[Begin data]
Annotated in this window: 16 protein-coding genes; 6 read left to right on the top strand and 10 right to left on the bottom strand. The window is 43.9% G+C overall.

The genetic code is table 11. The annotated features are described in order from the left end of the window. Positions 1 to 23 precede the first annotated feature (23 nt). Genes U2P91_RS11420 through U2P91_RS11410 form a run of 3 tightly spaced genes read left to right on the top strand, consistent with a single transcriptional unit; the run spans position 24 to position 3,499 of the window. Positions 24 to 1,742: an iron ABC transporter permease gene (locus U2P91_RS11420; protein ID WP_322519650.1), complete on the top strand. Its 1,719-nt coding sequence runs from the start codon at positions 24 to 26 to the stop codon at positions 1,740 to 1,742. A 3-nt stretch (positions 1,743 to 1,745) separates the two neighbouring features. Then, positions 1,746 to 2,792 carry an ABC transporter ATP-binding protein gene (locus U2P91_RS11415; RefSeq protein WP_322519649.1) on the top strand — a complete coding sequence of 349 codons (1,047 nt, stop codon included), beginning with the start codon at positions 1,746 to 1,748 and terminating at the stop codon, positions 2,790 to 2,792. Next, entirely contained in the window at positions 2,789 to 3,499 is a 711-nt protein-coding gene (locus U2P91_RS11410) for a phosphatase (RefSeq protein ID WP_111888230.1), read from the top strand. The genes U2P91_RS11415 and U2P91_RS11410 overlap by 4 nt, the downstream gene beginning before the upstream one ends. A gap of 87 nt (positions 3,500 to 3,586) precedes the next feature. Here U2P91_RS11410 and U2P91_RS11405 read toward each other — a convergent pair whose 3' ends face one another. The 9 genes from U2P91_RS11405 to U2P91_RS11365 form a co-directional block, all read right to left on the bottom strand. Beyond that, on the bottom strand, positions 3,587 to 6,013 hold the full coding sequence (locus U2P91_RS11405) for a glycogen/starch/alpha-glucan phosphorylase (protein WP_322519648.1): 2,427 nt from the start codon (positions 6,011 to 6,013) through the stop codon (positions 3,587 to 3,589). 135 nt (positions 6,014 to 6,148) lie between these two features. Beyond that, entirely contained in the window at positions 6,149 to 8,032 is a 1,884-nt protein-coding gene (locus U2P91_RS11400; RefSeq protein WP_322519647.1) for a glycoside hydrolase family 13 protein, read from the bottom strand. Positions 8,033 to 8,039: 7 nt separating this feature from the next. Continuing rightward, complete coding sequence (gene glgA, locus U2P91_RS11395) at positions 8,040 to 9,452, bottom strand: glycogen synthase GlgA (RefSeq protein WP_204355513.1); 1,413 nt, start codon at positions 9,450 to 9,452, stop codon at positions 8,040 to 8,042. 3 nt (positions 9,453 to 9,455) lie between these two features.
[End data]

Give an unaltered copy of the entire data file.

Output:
Annotated in this window: 16 protein-coding genes; 6 read left to right on the top strand and 10 right to left on the bottom strand. The window is 43.9% G+C overall.

The genetic code is table 11. The annotated features are described in order from the left end of the window. Positions 1 to 23 precede the first annotated feature (23 nt). Genes U2P91_RS11420 through U2P91_RS11410 form a run of 3 tightly spaced genes read left to right on the top strand, consistent with a single transcriptional unit; the run spans position 24 to position 3,499 of the window. Positions 24 to 1,742: an iron ABC transporter permease gene (locus U2P91_RS11420; protein ID WP_322519650.1), complete on the top strand. Its 1,719-nt coding sequence runs from the start codon at positions 24 to 26 to the stop codon at positions 1,740 to 1,742. A 3-nt stretch (positions 1,743 to 1,745) separates the two neighbouring features. Then, positions 1,746 to 2,792 carry an ABC transporter ATP-binding protein gene (locus U2P91_RS11415; RefSeq protein WP_322519649.1) on the top strand — a complete coding sequence of 349 codons (1,047 nt, stop codon included), beginning with the start codon at positions 1,746 to 1,748 and terminating at the stop codon, positions 2,790 to 2,792. Next, entirely contained in the window at positions 2,789 to 3,499 is a 711-nt protein-coding gene (locus U2P91_RS11410) for a phosphatase (RefSeq protein ID WP_111888230.1), read from the top strand. The genes U2P91_RS11415 and U2P91_RS11410 overlap by 4 nt, the downstream gene beginning before the upstream one ends. A gap of 87 nt (positions 3,500 to 3,586) precedes the next feature. Here U2P91_RS11410 and U2P91_RS11405 read toward each other — a convergent pair whose 3' ends face one another. The 9 genes from U2P91_RS11405 to U2P91_RS11365 form a co-directional block, all read right to left on the bottom strand. Beyond that, on the bottom strand, positions 3,587 to 6,013 hold the full coding sequence (locus U2P91_RS11405) for a glycogen/starch/alpha-glucan phosphorylase (protein WP_322519648.1): 2,427 nt from the start codon (positions 6,011 to 6,013) through the stop codon (positions 3,587 to 3,589). 135 nt (positions 6,014 to 6,148) lie between these two features. Beyond that, entirely contained in the window at positions 6,149 to 8,032 is a 1,884-nt protein-coding gene (locus U2P91_RS11400; RefSeq protein WP_322519647.1) for a glycoside hydrolase family 13 protein, read from the bottom strand. Positions 8,033 to 8,039: 7 nt separating this feature from the next. Continuing rightward, complete coding sequence (gene glgA, locus U2P91_RS11395) at positions 8,040 to 9,452, bottom strand: glycogen synthase GlgA (RefSeq protein WP_204355513.1); 1,413 nt, start codon at positions 9,450 to 9,452, stop codon at positions 8,040 to 8,042. 3 nt (positions 9,453 to 9,455) lie between these two features.